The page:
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  • Fannie and Freddie Finally in Focus

    At the height of the campaign season, House Oversight Committee chair Henry Waxman (D-CA) held a number of hearings on the burgeoning financial meltdown including investigations into the bankruptcy of Lehman Brothers, the bailout of AIG, The Breakdown of Credit Rating Agencies, and The Role of Federal Regulators. The purpose of all of these hearings was to blame deregulation and Wall Street greed for the markets downturn. Not until the election was safely over did Waxman manage to hold a hearing on the role government intervention played in the disaster. But yesterday, that hearing finally happened when the Oversight committee grilled four former executives of Fannie Mae and Freddie Mac. Waxman explained:

    The documents make clear that Fannie Mae and Freddie Mac knew what they were doing. The documents make clear that Fannie Mae and Freddie Mac knew what they were doing. Their own risk managers raised warning after warning about the dangers of investing heavily in the subprime and alternative mortgage market. But these warnings were ignored. … Their irresponsible decisions are now costing the taxpayers billions of dollars

    But liberals on the committee still have not learned the right lessons from Fannie and Freddie’s failure. The AP reports:

    Democrats acknowledged that the government-sponsored companies contributed to the crisis. But they stressed that Wall Street banks, not Fannie and Freddie, led the dramatic decline in lending standards.

    This is simply not true. It was Fannie and Freddie that led the market into riskier loans. Witness the success of Fannie’s partnership with Countrywide Financial. For decades Countrywide Financial was a largely unsuccessful firm that was only re-listed on the New York Stock Exchange in 1985. But between 1985 and 2003 Countrywide delivered investors a 23,000% return, exceeding the returns of Washington Mutual, Wal-Mart, and Warren Buffett’s Berkshire Hathaway. How did they do it? This 2000 report by the Fannie Mae Foundation provides a clue:

    Countrywide tends to follow the most flexible underwriting criteria permitted under GSE and FHA guidelines. Because Fannie Mae and Freddie Mac tend to give their best lenders access to the most flexible underwriting criteria, Countrywide benefits from its status as one of the largest originators of mortgage loans and one of the largest participants in the GSE programs. …

    When necessary—in cases where applicants have no established credit history, for example—Countrywide uses nontraditional credit, a practice now accepted by the GSEs.

    In other words, Fannie and Freddie favored lenders like Countrywide that had irresponsible lending practices. In fact, Fannie Mae was Countrywide’s biggest customer. Thanks to its loose lending practices and backing of Fannie Mae, Countrywide became the largest mortgage lender in the country. In 2006, it financed 20% of all mortgages in the United States — 45% of which were subprime. Fannie and Freddie’s subprime business was not isolated to Countrywide.  Fannie and Freddie noth bought subprime securities since 1995, and by 2004 they were purchasing $175 billion worth of such securities a year, or 44% of the entire market. From 2003 through 2006 Fannie and Freddie bough more than a half trillion dollars in subprime securities. That is more than any other purchaser in the entire world.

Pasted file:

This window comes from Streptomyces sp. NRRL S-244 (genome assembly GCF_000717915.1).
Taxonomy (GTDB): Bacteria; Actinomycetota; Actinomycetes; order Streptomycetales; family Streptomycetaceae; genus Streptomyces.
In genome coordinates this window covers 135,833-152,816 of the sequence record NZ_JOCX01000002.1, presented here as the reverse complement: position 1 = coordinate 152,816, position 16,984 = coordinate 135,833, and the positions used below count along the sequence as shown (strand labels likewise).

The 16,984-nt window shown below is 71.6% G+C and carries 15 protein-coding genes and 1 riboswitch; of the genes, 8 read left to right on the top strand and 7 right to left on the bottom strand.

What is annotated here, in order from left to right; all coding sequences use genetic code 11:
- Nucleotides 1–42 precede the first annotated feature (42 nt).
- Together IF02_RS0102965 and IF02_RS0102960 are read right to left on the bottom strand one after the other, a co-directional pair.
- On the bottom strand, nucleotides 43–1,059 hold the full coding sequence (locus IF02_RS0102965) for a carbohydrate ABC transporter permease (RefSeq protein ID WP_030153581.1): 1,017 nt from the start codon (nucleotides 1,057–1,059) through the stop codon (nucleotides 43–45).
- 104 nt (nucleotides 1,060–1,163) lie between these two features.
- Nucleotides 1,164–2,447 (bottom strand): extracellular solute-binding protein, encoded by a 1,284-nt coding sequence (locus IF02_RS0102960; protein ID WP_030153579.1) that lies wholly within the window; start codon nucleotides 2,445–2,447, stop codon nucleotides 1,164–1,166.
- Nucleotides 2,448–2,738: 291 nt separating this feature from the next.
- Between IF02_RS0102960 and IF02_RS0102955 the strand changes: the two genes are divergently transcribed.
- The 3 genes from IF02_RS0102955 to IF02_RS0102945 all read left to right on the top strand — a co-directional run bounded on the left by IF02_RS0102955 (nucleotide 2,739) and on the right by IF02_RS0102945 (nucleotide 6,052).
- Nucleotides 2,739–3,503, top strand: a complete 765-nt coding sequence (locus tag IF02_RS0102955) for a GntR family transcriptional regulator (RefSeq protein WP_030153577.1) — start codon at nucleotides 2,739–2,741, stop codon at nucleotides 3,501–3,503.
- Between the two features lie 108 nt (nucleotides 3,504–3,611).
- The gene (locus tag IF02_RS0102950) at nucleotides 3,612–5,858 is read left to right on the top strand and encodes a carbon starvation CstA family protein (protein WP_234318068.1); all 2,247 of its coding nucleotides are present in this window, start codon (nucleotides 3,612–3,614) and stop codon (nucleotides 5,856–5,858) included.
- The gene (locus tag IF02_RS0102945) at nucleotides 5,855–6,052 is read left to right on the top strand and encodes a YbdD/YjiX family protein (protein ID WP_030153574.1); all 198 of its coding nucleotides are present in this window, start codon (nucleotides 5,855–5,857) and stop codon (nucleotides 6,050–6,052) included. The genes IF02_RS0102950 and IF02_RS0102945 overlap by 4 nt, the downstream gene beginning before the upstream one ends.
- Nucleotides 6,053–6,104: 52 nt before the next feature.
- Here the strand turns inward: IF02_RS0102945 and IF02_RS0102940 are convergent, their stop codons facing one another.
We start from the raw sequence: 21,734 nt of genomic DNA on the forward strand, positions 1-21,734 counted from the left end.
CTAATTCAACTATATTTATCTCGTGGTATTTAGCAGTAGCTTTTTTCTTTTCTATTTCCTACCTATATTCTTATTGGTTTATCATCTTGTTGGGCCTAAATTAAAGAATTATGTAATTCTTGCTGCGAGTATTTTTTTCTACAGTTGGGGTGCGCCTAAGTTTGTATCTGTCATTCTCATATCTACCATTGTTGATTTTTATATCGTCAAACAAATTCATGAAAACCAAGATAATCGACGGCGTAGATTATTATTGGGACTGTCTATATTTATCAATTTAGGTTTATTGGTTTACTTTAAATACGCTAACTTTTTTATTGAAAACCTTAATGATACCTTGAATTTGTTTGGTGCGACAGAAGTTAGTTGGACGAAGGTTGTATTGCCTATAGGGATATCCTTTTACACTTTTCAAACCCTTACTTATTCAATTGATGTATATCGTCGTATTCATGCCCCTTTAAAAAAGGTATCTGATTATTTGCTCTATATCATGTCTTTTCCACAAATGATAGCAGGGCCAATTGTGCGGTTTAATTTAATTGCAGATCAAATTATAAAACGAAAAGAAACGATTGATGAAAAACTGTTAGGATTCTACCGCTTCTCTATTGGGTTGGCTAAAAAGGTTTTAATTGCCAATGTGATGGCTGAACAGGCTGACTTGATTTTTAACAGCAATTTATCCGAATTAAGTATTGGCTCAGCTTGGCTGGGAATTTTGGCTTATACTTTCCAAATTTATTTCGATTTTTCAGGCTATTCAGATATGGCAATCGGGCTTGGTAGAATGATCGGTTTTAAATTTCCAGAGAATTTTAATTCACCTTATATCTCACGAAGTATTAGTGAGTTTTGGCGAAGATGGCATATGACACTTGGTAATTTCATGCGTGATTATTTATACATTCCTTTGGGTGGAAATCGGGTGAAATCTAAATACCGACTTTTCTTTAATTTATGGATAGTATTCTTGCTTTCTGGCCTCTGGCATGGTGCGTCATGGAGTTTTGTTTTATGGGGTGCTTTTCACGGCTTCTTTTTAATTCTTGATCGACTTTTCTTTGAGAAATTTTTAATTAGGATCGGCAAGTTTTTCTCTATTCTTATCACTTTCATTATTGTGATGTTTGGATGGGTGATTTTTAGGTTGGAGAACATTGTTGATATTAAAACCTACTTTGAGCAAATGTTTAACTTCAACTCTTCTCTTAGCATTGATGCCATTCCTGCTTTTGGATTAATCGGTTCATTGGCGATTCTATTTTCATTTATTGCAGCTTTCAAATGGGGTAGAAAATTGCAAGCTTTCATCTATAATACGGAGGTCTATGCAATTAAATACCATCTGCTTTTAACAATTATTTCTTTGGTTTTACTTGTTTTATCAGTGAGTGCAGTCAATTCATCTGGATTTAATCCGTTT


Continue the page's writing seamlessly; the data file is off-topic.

Unfortunately the left still wants to use Fannie and Freddie to prop up home prices. With the left in power, one wonders why they should bother to continue paying their own mortgage.

    Posted in Economics [slideshow_deploy]

    3 Responses to Fannie and Freddie Finally in Focus

    1. Dennis Anacortes, says:

      I'd like to know/hear when (if ever) Congress or the FBI or ??? will issue indictments against these past-CEO's of these institutions to:

      A) get the money paid to them as bonuses returned

      B) throw their asses in prison

      C) get Barney frank and Christopher Dodd kicked out of Congress or at the very least lose their positions on the Committees that oversee anything to do with finances.

    2. Rick, WI says:

      If our Government had the power to take back the Billions of Dollars that were paid out to the 2,000+ Wall Street Executives in 2007, how much would it all add up to?

      For example, Richard Fuld, former CEO of Lehman Brothers, the brokerage that went under in September, was the 13th highest-paid executive of the 30 highest paid executives in a recent study. Fuld took home $71.92 million in total compensation last year, including more than $40 million in value realized from stock options.

      Paying yourself millions of dollars from funds that your company does not have is no different than "We the People" bouncing a check for $5K, except for We the People would be arrested,thrown in Jail for a Felony and ordered to make Restitution for every cent, in addition to Court costs and Huber Law fees.

      Richard Fuld, John Thain and the majority of Wall Street CEO's are judged by & live by their own set of Laws & Rules, and our Government allows it.

      They can all eat my shit from their silver spoons.

    3. Barb -mn says:

      National action lawsuit to the individuals involved so we don't sue ourselves and we know they will have to use their own money. The government isn't gonna listen. They're just going to continue stealing. And since this fannie and freddie came about in 1995, while obama was at the community organizer wheel, he does play a part.

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